- When a philosopher finishes eating, they must put down both forks so others can eat.
How do the philosophers manage their eating and thinking so there is no interruption and everyone alternates between thinking and eating forever?
This is a fun problem to think about because it is easy to set up in a classroom or with any group of people. Plus everyone can discuss the problem and possible solutions before and after you try out the problem in the real world.
The Dining Philosophers Problem tries to solve a problem common with computers: how do you manage the use of scarce resources among competing users of those resources?
For example, the computer hard drive could be accessed at the same time by an application, the operating system, and the basic operating system that controls direct access to memory and other computer components. Or a video game could send far more data to the computer screen than can be handled by the video card used to display data on the screen: how does the computer decide what data to send to the screen, and in what order?
Managing scarce resources also has real life examples: managing the use of crayons in a classroom, water in a dam, or how many cars can drive down a road.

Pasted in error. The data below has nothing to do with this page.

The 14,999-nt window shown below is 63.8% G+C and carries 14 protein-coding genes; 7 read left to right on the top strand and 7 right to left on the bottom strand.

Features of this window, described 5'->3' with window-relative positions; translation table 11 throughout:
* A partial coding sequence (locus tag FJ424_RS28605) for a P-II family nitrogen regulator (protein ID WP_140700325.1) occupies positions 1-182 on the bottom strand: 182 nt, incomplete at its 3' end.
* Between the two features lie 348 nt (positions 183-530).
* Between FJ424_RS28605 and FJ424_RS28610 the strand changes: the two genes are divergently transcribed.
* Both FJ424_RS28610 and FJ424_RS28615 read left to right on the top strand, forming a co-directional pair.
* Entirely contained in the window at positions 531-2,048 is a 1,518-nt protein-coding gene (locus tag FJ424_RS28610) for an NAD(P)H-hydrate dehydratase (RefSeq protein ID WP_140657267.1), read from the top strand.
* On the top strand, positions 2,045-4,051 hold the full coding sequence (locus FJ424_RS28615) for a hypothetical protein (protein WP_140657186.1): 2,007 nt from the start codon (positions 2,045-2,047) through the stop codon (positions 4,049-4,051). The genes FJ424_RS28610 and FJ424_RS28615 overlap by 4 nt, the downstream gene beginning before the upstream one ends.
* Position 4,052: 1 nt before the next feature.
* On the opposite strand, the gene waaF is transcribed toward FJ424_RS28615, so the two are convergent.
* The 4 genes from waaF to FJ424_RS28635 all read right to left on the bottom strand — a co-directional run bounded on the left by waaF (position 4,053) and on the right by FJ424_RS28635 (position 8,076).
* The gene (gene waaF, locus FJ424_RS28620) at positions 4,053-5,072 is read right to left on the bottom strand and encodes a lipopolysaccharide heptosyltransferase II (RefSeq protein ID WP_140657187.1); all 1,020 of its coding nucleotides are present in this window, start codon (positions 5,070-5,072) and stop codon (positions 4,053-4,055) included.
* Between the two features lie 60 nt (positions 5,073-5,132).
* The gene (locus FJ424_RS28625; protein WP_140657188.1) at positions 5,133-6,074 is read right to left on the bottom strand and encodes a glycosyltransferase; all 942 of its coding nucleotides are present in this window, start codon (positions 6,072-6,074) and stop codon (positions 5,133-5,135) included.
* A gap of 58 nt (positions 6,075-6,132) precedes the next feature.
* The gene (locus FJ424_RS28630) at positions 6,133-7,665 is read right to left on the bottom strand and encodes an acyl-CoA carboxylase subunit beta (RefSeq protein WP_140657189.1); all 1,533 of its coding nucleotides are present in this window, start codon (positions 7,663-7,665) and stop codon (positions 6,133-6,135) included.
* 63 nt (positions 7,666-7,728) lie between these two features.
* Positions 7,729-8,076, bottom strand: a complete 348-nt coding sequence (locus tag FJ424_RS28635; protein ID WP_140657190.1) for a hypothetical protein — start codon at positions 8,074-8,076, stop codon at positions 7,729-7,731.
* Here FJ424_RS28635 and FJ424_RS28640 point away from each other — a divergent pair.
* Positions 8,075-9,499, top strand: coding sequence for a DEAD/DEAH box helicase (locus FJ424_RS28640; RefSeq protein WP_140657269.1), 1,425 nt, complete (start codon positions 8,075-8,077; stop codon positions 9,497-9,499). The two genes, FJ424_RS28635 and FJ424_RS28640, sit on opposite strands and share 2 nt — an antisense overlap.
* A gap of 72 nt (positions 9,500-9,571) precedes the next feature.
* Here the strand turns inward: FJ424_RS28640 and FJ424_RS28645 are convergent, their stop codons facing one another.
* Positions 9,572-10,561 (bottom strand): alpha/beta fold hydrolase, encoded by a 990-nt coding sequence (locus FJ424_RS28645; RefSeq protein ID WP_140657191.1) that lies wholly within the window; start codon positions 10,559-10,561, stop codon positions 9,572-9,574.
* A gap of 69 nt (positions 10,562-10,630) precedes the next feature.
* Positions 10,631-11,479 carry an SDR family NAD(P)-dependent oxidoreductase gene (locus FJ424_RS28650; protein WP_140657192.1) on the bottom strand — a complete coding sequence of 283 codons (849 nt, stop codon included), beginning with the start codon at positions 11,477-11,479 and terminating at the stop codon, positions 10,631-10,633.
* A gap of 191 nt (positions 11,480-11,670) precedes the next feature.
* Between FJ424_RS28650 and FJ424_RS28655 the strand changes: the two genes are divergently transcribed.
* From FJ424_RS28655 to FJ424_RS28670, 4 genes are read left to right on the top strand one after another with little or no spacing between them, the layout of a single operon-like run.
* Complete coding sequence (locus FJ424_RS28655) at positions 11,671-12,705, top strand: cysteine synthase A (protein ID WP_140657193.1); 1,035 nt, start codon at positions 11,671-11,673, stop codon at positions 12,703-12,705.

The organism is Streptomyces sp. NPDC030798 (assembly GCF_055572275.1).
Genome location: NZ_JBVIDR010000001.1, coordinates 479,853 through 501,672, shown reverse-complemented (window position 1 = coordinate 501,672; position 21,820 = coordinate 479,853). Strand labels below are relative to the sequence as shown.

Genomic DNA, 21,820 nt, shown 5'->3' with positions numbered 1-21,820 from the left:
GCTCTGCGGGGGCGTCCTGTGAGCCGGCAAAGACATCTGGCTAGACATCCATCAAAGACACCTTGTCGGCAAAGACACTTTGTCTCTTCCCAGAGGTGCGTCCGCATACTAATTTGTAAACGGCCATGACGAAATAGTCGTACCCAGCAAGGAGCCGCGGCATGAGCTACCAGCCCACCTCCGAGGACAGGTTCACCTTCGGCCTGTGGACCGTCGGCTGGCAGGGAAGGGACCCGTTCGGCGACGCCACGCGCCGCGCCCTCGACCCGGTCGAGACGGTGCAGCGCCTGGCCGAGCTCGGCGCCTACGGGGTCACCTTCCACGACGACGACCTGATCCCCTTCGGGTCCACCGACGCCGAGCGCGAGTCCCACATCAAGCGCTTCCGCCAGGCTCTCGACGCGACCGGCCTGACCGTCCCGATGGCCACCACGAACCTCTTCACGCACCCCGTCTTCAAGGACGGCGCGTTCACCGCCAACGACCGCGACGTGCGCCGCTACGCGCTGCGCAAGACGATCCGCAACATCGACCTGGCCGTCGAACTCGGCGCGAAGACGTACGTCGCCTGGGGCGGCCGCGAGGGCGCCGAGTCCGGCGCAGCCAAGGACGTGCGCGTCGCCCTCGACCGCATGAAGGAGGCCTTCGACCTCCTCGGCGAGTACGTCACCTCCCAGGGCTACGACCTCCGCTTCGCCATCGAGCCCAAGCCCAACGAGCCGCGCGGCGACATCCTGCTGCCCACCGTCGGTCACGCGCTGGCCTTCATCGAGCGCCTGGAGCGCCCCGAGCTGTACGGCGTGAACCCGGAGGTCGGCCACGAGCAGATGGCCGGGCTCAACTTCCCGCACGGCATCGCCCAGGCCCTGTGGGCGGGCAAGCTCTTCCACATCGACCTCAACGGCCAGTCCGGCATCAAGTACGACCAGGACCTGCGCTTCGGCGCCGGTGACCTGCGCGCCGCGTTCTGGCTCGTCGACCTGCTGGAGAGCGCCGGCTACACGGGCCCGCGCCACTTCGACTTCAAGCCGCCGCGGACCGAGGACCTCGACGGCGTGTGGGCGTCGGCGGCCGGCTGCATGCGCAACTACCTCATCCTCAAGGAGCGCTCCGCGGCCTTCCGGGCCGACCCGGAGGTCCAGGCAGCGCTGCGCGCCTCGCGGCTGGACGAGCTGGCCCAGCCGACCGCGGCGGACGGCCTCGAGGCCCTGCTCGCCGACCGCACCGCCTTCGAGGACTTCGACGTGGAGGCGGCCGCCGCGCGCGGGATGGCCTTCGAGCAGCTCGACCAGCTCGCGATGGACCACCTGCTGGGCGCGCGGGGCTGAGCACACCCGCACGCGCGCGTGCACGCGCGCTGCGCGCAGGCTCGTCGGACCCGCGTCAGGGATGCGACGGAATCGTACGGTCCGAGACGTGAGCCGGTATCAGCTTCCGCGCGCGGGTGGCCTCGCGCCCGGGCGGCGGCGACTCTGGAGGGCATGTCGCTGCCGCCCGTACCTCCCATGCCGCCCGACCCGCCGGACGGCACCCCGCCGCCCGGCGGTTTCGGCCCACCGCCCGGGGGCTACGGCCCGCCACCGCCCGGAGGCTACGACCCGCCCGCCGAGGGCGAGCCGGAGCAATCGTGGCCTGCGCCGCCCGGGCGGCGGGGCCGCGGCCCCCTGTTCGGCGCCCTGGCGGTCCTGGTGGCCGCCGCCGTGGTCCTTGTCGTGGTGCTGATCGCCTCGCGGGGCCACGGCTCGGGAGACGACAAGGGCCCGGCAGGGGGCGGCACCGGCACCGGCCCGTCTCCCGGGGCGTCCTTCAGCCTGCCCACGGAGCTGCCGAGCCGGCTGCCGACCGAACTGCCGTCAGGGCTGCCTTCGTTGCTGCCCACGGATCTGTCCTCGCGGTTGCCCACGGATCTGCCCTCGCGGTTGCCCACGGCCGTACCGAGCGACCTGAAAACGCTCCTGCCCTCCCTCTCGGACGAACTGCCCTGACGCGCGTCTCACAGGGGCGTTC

This problem is an example of concurrent programming in computer science, one of several topics computer scientists work on. There is no perfect solution, only solutions that work better than others.
Organize Your Forks
Professor Djikstra, who first included the problem in a test for his computer science students, had one solution in mind. Set a rule that your forks will always be requested in order, that no two forks out of order will ever be used by a philosopher at the same time. In English, number your forks 1 through 5 and ask your philosophers to always pick up a lower-numbered fork first then the higher-numbered fork from the forks to the left and right of their bowl of spaghetti. The order philosophers drop their forks does not matter.
What could possibly go wrong with this solution? Imagine you don’t know how many forks and philosophers are in your problem. The problem suddenly becomes complicated with philosophers having to judge when to drop a higher-number fork to possibly get a lower-number fork.
Get a Waiter to Help
Another possible solution is to hire a waiter. To pick up a fork, a philosopher must ask the waiter for permission. The waiter allows only one philosopher at a time to pick up a fork until they have both forks.